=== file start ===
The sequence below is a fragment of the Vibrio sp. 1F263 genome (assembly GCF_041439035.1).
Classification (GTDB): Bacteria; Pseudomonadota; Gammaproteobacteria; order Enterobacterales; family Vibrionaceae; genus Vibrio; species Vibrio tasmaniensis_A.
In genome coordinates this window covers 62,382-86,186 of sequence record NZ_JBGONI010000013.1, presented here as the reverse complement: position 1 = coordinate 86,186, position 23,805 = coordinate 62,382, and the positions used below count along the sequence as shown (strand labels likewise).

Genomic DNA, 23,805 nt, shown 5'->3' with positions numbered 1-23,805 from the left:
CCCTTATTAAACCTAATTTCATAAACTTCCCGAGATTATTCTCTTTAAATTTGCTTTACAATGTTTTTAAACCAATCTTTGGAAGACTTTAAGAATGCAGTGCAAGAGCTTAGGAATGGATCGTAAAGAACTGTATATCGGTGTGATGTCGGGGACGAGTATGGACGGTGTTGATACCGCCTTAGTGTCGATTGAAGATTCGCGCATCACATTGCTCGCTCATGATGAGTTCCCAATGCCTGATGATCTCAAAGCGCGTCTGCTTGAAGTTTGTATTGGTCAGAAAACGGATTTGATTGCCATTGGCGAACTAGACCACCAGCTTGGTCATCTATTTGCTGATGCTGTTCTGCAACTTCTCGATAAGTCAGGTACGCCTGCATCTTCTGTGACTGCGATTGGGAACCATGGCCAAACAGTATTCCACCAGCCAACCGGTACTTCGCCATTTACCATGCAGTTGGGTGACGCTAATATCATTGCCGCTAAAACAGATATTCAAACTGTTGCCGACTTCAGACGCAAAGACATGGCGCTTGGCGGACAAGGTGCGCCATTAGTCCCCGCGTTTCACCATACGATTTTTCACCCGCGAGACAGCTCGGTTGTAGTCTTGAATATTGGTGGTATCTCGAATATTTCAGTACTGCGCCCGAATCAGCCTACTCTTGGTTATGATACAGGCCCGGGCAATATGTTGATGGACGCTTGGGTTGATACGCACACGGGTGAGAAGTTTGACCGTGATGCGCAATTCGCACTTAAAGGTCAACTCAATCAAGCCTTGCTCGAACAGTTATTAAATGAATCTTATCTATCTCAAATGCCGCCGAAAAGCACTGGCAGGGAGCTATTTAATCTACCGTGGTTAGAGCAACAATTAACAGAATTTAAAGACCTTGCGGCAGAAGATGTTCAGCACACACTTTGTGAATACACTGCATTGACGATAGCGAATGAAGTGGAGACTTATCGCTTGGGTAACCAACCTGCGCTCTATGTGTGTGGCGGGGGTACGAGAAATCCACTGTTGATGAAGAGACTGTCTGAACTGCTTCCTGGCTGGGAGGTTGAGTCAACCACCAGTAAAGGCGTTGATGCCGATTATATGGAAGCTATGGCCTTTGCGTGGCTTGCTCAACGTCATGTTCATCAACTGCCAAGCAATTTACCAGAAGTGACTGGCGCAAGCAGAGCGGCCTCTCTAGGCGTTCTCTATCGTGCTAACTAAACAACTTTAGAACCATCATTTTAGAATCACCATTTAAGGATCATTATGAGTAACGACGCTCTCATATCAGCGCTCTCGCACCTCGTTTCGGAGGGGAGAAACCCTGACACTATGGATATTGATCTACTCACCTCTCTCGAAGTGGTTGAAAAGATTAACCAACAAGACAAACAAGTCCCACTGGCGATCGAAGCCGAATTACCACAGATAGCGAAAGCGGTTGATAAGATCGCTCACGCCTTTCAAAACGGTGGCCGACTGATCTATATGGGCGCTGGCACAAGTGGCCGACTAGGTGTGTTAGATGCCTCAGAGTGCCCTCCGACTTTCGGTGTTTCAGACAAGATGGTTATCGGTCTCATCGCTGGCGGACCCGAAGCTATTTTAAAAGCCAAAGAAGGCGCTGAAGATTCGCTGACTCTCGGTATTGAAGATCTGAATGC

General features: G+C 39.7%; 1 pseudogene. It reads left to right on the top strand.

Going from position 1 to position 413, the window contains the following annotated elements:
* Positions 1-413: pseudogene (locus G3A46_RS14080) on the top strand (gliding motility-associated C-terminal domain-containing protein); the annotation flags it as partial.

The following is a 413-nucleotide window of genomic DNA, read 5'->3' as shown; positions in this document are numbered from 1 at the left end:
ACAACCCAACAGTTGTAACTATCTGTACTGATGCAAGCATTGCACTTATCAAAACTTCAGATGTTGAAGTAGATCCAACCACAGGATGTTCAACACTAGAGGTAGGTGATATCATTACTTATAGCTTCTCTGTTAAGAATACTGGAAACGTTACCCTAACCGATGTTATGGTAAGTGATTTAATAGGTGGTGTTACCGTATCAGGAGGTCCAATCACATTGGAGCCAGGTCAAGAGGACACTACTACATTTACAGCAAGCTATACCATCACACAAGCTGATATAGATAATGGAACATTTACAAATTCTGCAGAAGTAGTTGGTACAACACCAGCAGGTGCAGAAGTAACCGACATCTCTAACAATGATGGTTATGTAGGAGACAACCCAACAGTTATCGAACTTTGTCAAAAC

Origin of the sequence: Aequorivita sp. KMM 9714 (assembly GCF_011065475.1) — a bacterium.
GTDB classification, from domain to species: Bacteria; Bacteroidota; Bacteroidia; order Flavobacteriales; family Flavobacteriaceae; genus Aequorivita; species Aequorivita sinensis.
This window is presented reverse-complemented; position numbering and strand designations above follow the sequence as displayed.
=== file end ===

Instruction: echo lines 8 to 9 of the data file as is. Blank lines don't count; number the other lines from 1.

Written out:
* Positions 1-413: pseudogene (locus G3A46_RS14080) on the top strand (gliding motility-associated C-terminal domain-containing protein); the annotation flags it as partial.

The following is a 413-nucleotide window of genomic DNA, read 5'->3' as shown; positions in this document are numbered from 1 at the left end: